Scottish Premiership football club Hibernian believes its move to a cashless stadium model during COVID-19 will allow it to get “ahead of the game” as sport seeks to make its return from the global pandemic.
The Edinburgh-based club last week signed a four-year contract with merchant service provider Sporting Pay for its Easter Road Stadium. The deal will include the introduction of a new Electronic Point of Sale (EPOS) system for Easter Road’s new-look kiosks and hospitality offerings, with the inner bowl to become a cashless stadium.
When questioned over how the timing of the deal with Sporting Pay ties in with the future operations of stadia when football resumes, Hibernian’s head of marketing and brand partnerships, Greg McEwan, told TheStadiumBusiness.com: “We have taken our kiosks in-house so our operations team were looking at the various options available to us and the various levels.
“The aspiration was to cover every single kiosk with the chosen EPOS system but cost would be the driver of that. COVID-19 then hit and as we worked through the options it was clear that this was the time for us to remove cash from the stadium and pick a partner who could help us become cashless. Sporting Pay were the stand out in that area for us.
Hibernian sees multiple benefits from the move to a cashless model, specifically for how stadia will need to adapt to a post-COVID world. McEwan said: “It will change the matchday experience as it will speed up service for a start, no need to look out spare change or wait on someone getting change from a till point.
“Certain generations don’t carry a lot of cash on them and were left disappointed when finding there was no option for card payment. This won’t happen anymore as every kiosk and hospitality lounge will be fitted with the system. Hygiene benefits are clear for fans as well.”
With the Scottish Premiership just one of a host of top-tier football leagues currently suspended, clubs are now faced with meeting the challenge of how to accommodate fans back in their stadia. McEwan said: “The biggest challenge is providing the safest route in/out of the stadium and having the cleanest possible environment for fans to enjoy the matches.
“The operations team are looking at a long list of things at the moment from entrance points, the safest ways to move in/around the concourses and enjoying a match as safely as possible. This may include providing gloves, masks, sanitisers etc.”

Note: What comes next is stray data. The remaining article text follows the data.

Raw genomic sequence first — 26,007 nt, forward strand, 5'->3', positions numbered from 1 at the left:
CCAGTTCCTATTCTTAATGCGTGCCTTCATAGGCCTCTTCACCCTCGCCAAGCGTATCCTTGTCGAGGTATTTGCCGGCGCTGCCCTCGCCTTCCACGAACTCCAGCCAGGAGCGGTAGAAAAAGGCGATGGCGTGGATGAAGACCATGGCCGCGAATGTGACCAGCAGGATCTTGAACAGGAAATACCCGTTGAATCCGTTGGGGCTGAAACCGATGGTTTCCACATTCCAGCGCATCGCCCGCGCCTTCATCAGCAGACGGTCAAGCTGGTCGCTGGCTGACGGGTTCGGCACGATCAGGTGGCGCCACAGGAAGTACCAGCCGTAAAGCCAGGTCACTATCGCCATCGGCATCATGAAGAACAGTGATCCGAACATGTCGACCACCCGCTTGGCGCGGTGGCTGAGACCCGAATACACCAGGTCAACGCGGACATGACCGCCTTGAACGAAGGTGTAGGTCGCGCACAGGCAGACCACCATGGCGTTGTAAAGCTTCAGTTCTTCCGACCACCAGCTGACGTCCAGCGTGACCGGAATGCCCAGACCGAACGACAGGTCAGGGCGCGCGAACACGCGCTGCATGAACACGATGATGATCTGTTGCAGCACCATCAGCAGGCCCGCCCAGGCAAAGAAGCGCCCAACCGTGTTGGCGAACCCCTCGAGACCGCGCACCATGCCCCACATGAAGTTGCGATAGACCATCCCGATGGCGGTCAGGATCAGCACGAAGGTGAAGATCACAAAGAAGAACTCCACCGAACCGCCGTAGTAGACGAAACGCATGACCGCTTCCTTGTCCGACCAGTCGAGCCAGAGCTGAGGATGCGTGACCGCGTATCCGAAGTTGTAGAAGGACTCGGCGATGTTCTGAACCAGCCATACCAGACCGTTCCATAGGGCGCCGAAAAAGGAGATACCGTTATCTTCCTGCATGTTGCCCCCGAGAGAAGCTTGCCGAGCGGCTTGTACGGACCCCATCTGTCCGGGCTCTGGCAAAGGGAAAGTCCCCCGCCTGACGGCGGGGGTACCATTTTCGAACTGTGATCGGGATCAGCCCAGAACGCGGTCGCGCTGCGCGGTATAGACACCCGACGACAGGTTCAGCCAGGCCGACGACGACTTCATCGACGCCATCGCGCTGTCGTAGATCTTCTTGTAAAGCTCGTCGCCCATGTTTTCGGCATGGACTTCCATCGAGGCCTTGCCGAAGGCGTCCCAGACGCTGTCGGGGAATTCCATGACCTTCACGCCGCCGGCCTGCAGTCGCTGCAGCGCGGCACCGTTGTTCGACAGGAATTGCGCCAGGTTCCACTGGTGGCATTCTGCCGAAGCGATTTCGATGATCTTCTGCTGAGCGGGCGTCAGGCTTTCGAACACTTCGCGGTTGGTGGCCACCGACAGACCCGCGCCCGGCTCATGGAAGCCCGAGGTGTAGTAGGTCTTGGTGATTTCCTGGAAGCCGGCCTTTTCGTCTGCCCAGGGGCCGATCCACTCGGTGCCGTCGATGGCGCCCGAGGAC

Earlier this year, Hibernian unveiled a pledge to build on its reputation as the ‘Greenest Club in Scotland’. All of the club’s energy is taken from renewable sources, while it is currently investigating biomass and ground source heat pump options at Hibernian Training Centre (HTC) and the potential for a solar PV farm on the campus.
By the end of 2020, Hibernian has pledged that almost 100% of all matchday waste will be recycled. Vegan options are currently available in stadium kiosks and the club is seeking to remove all single use plastics across catering.
Hibernian has said electrifying the current club fleet to electric vehicles will save around 3% of its current CO2 output. It is aligned to the integrated travel plan launched by Edinburgh City Council and aims to reduce the current 48% of attendees who travel by car to matches through agreements with travel partners. Electric charging points are to be installed around Easter Road and the HTC.
The Sporting Pay deal is intended to tie into this mantra, as McEwan explains: “Reviewing the catering offering in stadium is a big part of the greenest club. The EPOS system will allow us to track stock more closely and reduce any wastage in stadium.
“The pledge has developed well since we launched, we have had a number of existing partners approach us to see what they can do to help, as well as potential partners approach us to see how they can partner with us.
“We are also looking at what we can do in-stadium through lights, screens, rainwater and much more to improve our standing as The Greenest Club. It’s been really encouraging chatting to likeminded businesses.”